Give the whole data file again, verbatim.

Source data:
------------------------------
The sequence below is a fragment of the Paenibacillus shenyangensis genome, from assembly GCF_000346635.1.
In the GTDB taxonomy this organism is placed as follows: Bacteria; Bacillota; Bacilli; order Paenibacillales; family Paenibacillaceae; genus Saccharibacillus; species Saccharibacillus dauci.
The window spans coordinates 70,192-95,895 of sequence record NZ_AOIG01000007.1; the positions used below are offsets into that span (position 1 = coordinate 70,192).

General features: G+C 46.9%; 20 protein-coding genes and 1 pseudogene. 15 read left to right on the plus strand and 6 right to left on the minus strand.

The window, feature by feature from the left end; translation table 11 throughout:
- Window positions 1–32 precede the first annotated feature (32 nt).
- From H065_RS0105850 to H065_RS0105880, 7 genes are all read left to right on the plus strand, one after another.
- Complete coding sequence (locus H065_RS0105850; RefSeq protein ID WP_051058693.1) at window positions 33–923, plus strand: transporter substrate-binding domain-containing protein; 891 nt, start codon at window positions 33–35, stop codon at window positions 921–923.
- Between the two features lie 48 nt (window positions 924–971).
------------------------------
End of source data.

The sequence below is a fragment of the Paenibacillus shenyangensis genome, from assembly GCF_000346635.1.
In the GTDB taxonomy this organism is placed as follows: Bacteria; Bacillota; Bacilli; order Paenibacillales; family Paenibacillaceae; genus Saccharibacillus; species Saccharibacillus dauci.
The window spans coordinates 70,192-95,895 of sequence record NZ_AOIG01000007.1; the positions used below are offsets into that span (position 1 = coordinate 70,192).

General features: G+C 46.9%; 20 protein-coding genes and 1 pseudogene. 15 read left to right on the plus strand and 6 right to left on the minus strand.

The window, feature by feature from the left end; translation table 11 throughout:
- Window positions 1–32 precede the first annotated feature (32 nt).
- From H065_RS0105850 to H065_RS0105880, 7 genes are all read left to right on the plus strand, one after another.
- Complete coding sequence (locus H065_RS0105850; RefSeq protein ID WP_051058693.1) at window positions 33–923, plus strand: transporter substrate-binding domain-containing protein; 891 nt, start codon at window positions 33–35, stop codon at window positions 921–923.
- Between the two features lie 48 nt (window positions 924–971).